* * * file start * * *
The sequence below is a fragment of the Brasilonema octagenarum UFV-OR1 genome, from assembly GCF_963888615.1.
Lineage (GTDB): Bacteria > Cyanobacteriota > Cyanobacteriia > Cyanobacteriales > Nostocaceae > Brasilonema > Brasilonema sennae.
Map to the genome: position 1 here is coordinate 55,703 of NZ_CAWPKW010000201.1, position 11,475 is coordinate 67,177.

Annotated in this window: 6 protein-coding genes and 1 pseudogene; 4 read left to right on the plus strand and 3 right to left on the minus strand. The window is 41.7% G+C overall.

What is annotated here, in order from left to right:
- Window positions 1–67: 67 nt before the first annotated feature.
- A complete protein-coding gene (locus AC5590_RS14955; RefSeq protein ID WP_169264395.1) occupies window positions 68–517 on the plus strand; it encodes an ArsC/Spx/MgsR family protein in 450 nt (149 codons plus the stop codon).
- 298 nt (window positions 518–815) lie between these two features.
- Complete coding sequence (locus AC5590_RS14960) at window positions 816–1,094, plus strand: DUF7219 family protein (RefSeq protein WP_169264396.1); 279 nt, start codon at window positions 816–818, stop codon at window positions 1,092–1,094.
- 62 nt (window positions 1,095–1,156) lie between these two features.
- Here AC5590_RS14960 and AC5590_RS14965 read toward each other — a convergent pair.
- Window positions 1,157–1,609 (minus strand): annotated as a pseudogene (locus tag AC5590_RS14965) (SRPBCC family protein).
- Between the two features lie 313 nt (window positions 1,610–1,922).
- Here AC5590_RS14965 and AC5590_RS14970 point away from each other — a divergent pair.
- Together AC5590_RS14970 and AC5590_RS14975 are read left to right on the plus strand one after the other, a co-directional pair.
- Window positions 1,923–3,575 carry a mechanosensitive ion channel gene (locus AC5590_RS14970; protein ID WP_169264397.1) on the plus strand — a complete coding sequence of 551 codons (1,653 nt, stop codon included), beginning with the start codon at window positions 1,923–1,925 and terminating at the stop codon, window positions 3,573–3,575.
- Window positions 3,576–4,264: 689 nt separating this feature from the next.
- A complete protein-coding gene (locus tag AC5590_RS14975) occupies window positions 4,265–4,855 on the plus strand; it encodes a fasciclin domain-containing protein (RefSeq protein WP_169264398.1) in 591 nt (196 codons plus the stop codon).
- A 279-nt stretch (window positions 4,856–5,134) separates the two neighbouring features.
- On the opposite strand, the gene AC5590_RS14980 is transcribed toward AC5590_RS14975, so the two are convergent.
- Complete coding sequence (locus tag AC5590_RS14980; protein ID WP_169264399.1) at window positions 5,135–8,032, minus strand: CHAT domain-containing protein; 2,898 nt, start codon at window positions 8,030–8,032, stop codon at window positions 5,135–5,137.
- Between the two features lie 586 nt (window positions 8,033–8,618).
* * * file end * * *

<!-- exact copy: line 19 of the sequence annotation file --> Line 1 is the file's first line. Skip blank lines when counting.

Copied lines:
- A 279-nt stretch (window positions 4,856–5,134) separates the two neighbouring features.